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Test and Treat Tap Water to Prevent Problems



Test and Treat Tap Water to Prevent Problems Don't take the quality of your tap water for granted. If you draw your water from a well, nature may not be providing you the perfect balance. If you are using tap water from your municipal department, it likely includes minerals and additives. The water may look crystal clear and smell perfectly clean, but it may still contain levels of substances toxic to your fish.

Take a close look at your well water analysis or contact your local water department to request a water analysis. Though the water will vary from day to day, the analysis will enable you to make informed decisions about what you need to do to maintain healthy water conditions in your aquarium.

Most municipalities add chlorine or chloramine to the water. Both are detrimental to the gills of your fish. But did you know that not all dechlorinators available are effective on chloramines? Read the labels. If you have high levels of chloramines, you may want to select a product designed specifically for chloramine control.

Well water can contain phosphates, a popular ingredient in lawn and garden fertilizers. Plus, some municipalities add phosphate to protect their pipes. Although these are not toxic, they can fuel aggressive algae growth in your aquarium.

Whether you have city or well water, potentially harmful heavy metals are likely present.

Iron, for example, is commonly found in tap water and can also come from galvanized pipes in the home. Though not usually found in high enough concentrations to be toxic, it too can energize algae.

Test and Treat Tap Water to Prevent Problems Copper can be found in trace amounts in wells, but can also come from copper plumbing. Most fish can tolerate copper in low levels for a short amount of time, but it can be particularly devastating to any aquarium containing invertebrates. Once copper has been introduced in a reef aquarium, extreme measures may be needed to re-create a suitable environment. Even the substrate (gravel) used in a once-contaminated aquarium must be discarded.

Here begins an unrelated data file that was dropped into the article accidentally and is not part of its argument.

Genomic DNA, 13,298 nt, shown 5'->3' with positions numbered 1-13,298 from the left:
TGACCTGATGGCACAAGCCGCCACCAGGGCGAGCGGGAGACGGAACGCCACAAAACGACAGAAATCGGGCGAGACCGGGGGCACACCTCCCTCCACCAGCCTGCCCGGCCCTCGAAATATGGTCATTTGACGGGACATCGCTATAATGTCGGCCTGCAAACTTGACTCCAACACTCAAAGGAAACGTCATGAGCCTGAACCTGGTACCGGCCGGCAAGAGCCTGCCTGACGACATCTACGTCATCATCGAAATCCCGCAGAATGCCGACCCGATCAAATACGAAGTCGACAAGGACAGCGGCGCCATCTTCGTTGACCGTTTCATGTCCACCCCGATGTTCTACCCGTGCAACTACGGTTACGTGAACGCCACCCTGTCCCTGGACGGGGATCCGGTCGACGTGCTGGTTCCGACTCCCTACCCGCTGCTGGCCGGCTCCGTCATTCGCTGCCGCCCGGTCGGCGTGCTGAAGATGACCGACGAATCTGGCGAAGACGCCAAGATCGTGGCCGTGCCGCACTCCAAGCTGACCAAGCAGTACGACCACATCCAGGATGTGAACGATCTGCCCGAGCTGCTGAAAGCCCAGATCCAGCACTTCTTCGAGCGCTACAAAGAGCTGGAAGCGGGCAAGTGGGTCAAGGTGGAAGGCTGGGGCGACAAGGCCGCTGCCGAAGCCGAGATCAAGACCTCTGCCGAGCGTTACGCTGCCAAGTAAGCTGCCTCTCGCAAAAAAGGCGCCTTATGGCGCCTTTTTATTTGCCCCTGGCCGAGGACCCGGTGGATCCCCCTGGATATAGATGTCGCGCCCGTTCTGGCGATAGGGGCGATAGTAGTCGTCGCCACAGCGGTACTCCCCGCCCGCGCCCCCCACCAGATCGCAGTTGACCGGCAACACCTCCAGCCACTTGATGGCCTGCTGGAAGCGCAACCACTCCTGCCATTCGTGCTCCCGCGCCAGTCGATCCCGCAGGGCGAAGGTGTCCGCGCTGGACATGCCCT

Some fish, such as koi, are highly intolerant to copper. They build up copper within their body tissue and may eventually die of heavy metal poisoning. If you choose to keep copper-sensitive fish, invertebrates, or a reef aquarium, a copper test kit is a must have. It is an inexpensive way to help head off serious problems.

Some water conditioners can detoxify heavy metals, allowing them to precipitate so they can be removed by your filtration. But if your test indicates the presence of high levels of copper, you might want to consider purifying the water with the addition of a Reverse Osmosis unit (RO).

If you have copper pipes, it is always a good idea to allow the water to run before using it in your aquarium. This will help rinse out any loose molecules of copper that have built up in the pipes.

Testing your tap water regularly for heavy metals will help you maintain these minerals and their by-products at safe levels.

 

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